CLAUDE

THE TRUE STORY OF A WHITE ALLIGATOR

The titular alligator’s life is chronicled, from his hatching in 1995 at a Louisiana alligator farm through his move to a Florida zoo to his current existence as a major attraction at the California Academy of Sciences.

The first double-page spread announces, “In a Louisiana swamp, a baby alligator cracked out of his shell.” The text goes on to tell all the ways in which this baby was similar to “his many brothers and sisters,” including calling them all “quite cute.” Amazingly, the pastel-hued, retro-feeling art does a fine job of echoing that sentiment, showing a bevy of not-entirely-anthropomorphized little critters emerging from their eggs in different poses. The eye is drawn to the sole (cute) white one as the text pronounces the fact that this alligator is called an albino. As the story unfolds, readers learn of the dangers faced by albino alligators, including the fact that other alligators feel uncomfortable around them. The theme of rejection due to difference is an intrinsic part of Claude’s story, so readers develop sympathy and empathy as they also learn facts about albinism and animal behavior. For 13 years, Claude lives in safety in a zoo—but also alone. When he is transported to San Francisco to a state-of-the-art museum swamp, a second (green) alligator is introduced—but after she injures Claude, he is alone again. Or is he? Art shows attention to diversity in people.

Sweet and engaging. (Q&A) (Informational picture book. 4-8)

Pub Date: Aug. 4, 2020

ISBN: 978-1-63217-269-3

Page Count: 32

Publisher: Little Bigfoot/Sasquatch

Review Posted Online: May 3, 2020

Kirkus Reviews Issue: May 15, 2020

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Bruce Goldstone’s Awesome Autumn (2012) is still the gold standard.

HELLO AUTUMN!

Rotner follows Hello Spring (2017) with this salute to the fall season.

Name a change seen in northern climes in fall, and Rotner likely covers it here, from plants, trees, and animals to the food we harvest: seeds are spread, the days grow shorter and cooler, the leaves change and fall (and are raked up and jumped in), some animals migrate, and many families celebrate Halloween and Thanksgiving. As in the previous book, the photographs (presented in a variety of sizes and layouts, all clean) are the stars here, displaying both the myriad changes of the season and a multicultural array of children enjoying the outdoors in fall. These are set against white backgrounds that make the reddish-orange print pop. The text itself uses short sentences and some solid vocabulary (though “deep sleep” is used instead of “hibernate”) to teach readers the markers of autumn, though in the quest for simplicity, Rotner sacrifices some truth. In several cases, the addition of just a few words would have made the following oversimplified statements reflect reality: “Birds grow more feathers”; “Cranberries float and turn red.” Also, Rotner includes the statement “Bees store extra honey in their hives” on a page about animals going into deep sleep, implying that honeybees hibernate, which is false.

Bruce Goldstone’s Awesome Autumn (2012) is still the gold standard. (Informational picture book. 4-7)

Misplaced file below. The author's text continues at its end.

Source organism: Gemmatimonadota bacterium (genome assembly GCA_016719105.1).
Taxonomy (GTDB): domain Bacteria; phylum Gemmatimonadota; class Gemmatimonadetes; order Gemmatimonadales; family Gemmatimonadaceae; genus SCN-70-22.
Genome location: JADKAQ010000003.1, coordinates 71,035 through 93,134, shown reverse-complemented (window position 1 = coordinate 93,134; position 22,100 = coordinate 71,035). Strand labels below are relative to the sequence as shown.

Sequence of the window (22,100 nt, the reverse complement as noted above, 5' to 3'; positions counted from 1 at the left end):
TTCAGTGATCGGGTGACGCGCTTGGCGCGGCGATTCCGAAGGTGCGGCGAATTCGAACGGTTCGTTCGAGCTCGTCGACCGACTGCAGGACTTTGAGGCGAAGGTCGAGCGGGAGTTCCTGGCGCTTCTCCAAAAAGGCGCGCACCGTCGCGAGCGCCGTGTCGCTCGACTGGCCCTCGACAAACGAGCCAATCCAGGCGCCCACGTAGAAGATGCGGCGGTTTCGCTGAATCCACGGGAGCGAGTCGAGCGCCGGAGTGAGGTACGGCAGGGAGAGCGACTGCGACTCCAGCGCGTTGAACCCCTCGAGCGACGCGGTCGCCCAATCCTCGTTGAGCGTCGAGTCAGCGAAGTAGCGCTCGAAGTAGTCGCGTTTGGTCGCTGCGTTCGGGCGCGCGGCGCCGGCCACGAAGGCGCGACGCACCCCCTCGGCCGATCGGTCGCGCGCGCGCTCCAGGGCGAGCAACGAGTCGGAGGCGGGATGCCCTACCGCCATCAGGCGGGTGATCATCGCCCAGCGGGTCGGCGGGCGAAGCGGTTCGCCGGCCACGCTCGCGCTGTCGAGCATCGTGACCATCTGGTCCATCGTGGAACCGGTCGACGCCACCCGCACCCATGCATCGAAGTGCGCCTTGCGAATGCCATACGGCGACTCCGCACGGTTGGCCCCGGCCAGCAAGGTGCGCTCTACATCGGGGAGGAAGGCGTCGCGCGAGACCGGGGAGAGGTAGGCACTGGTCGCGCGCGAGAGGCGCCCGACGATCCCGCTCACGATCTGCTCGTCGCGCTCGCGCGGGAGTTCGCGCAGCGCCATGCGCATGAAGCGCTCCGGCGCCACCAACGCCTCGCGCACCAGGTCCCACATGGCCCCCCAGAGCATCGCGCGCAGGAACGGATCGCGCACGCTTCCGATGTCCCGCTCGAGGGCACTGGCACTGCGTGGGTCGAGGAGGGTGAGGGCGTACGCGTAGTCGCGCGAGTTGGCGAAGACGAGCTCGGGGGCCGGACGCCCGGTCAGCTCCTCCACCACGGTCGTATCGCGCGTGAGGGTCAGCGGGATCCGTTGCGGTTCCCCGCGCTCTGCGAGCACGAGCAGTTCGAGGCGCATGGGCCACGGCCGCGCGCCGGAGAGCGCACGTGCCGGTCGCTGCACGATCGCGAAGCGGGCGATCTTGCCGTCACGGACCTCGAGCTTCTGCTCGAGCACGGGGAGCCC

Pub Date: Sept. 5, 2017

ISBN: 978-0-8234-3869-3

Page Count: 32

Publisher: Holiday House

Review Posted Online: June 27, 2017

Kirkus Reviews Issue: July 15, 2017

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Informative yet optimistic, this cri du coeur from Planet Awesome deserves wide attention.

OUR PLANET! THERE'S NO PLACE LIKE EARTH

From the Our Universe series , Vol. 6

The sixth in McAnulty’s Our Universe series focuses on Earth’s human-caused problems, offering some family-level activities for mitigation.

Vivaciously narrated by “Planet Awesome,” the text establishes facts about how Earth’s location with regard to the sun allows life to flourish, the roles of the ocean and atmosphere, and the distinctions between weather and climate. McAnulty clearly explains how people have accelerated climate change “because so many human things need energy.” Soft-pedaling, she avoids overt indictment of fossil fuels: “Sometimes energy leads to dirty water, dirty land, and dirty air.” Dire changes are afoot: “Some land is flooding. Other land is too dry—and hot. YIKES! Not good.” “And when I’m in trouble, Earthlings are in trouble, too.” Litchfield’s engaging art adds important visual information where the perky text falls short. On one spread, a factory complex spews greenhouse gases in three plumes, each identified by the chemical symbols for carbon dioxide, methane, and nitrous oxide. Throughout, planet Earth is appealingly represented with animated facial features and arms—one green, one blue. The palette brightens and darkens in sync with the text’s respective messages of hope and alarm. Final pages introduce alternative energy sources—wind, hydro, solar, and “human power—that’s from your own two feet.” Lastly, Earth provides excellent ideas for hyperlocal change, from buying less new stuff to planting trees. (This book was reviewed digitally.)

Informative yet optimistic, this cri du coeur from Planet Awesome deserves wide attention. (author’s note, numerical facts, atmospheric facts, ideas for action, sources) (Informational picture book. 5-8)

Pub Date: April 5, 2022

ISBN: 978-1-250-78249-6

Page Count: 40

Publisher: Henry Holt

Review Posted Online: April 27, 2022

Kirkus Reviews Issue: May 15, 2022

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